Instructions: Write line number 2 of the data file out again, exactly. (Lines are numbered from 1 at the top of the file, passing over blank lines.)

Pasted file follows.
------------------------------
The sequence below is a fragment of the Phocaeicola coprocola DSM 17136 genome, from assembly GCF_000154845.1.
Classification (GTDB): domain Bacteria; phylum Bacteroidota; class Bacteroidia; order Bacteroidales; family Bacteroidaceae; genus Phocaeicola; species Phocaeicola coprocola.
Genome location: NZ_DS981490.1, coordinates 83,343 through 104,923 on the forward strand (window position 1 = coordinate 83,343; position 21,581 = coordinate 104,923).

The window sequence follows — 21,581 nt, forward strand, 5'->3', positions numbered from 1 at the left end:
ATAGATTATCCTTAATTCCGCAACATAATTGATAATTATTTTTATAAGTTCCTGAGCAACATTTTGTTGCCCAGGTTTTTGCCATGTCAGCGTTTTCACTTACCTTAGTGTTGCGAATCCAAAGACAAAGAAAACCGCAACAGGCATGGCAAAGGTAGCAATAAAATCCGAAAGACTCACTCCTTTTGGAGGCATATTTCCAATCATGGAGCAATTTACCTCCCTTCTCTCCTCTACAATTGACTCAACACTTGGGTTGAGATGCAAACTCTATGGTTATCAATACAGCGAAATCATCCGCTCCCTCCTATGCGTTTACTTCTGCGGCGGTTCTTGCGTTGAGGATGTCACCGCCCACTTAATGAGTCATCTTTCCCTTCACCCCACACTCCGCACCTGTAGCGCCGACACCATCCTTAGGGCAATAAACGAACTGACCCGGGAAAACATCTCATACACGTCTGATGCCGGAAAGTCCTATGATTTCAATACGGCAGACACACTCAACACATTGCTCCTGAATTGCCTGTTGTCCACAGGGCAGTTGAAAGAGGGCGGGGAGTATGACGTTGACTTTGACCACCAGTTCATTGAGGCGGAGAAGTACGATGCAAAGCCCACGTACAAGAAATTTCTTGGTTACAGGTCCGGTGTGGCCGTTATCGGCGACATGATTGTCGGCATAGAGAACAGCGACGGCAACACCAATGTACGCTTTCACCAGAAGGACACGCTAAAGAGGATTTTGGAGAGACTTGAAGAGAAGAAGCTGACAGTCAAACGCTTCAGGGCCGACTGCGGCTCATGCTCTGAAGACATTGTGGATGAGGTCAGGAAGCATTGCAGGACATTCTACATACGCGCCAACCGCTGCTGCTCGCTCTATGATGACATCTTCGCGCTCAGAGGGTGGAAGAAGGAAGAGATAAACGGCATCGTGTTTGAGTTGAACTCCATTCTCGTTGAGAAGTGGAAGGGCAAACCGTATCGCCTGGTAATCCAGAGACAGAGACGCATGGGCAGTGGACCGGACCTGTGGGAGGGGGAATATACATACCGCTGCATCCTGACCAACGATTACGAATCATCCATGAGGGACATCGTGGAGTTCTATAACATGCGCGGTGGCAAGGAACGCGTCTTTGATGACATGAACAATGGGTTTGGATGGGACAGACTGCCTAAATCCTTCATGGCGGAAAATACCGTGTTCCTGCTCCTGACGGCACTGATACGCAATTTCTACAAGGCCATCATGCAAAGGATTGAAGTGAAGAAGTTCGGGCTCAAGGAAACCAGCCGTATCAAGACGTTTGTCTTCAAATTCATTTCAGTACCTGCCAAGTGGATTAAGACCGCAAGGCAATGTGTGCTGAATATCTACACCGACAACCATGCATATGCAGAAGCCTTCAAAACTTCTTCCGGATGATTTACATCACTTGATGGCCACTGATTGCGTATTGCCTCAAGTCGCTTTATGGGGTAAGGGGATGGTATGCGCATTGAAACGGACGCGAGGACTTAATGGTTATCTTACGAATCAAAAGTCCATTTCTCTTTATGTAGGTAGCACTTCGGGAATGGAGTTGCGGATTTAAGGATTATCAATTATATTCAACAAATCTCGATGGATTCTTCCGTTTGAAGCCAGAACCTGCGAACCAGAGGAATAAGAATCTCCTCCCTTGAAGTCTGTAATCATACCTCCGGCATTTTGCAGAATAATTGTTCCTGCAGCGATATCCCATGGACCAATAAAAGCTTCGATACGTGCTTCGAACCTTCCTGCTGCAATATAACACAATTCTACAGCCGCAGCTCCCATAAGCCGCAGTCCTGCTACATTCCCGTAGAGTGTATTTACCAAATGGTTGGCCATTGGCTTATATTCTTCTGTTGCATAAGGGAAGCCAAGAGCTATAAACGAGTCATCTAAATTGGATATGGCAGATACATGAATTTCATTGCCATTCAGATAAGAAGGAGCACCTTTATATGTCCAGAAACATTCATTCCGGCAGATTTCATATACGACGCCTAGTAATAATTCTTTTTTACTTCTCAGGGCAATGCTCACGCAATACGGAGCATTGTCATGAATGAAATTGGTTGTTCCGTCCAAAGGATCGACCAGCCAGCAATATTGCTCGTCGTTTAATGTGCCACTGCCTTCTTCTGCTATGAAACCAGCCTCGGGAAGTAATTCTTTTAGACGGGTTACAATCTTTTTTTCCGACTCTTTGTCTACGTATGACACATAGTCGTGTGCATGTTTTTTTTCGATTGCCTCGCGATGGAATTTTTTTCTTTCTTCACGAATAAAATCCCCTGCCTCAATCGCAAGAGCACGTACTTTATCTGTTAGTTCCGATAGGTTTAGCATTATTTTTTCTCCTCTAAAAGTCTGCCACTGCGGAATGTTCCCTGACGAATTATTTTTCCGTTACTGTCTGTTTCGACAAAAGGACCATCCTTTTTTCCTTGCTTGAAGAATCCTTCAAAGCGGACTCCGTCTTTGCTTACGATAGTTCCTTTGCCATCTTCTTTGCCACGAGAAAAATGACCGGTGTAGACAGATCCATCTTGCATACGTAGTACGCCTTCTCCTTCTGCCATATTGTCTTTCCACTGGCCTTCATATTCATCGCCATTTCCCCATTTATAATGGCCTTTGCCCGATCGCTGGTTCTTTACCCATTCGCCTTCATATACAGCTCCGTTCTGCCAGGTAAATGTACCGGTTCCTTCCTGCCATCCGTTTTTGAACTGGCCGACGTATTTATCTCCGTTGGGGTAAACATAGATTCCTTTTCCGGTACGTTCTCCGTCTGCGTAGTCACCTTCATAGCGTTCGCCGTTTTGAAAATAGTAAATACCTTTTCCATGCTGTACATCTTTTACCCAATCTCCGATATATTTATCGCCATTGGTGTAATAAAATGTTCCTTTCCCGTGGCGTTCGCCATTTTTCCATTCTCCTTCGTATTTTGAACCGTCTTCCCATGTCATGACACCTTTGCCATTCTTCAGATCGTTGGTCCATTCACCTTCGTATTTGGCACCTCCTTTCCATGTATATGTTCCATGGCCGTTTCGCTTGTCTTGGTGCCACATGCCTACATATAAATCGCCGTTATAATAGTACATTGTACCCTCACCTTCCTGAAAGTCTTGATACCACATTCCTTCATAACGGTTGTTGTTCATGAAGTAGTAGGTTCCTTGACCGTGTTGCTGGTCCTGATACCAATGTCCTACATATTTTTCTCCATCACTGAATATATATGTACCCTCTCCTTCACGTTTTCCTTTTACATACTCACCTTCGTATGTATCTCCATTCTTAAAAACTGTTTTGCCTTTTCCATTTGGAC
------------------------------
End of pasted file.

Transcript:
Classification (GTDB): domain Bacteria; phylum Bacteroidota; class Bacteroidia; order Bacteroidales; family Bacteroidaceae; genus Phocaeicola; species Phocaeicola coprocola.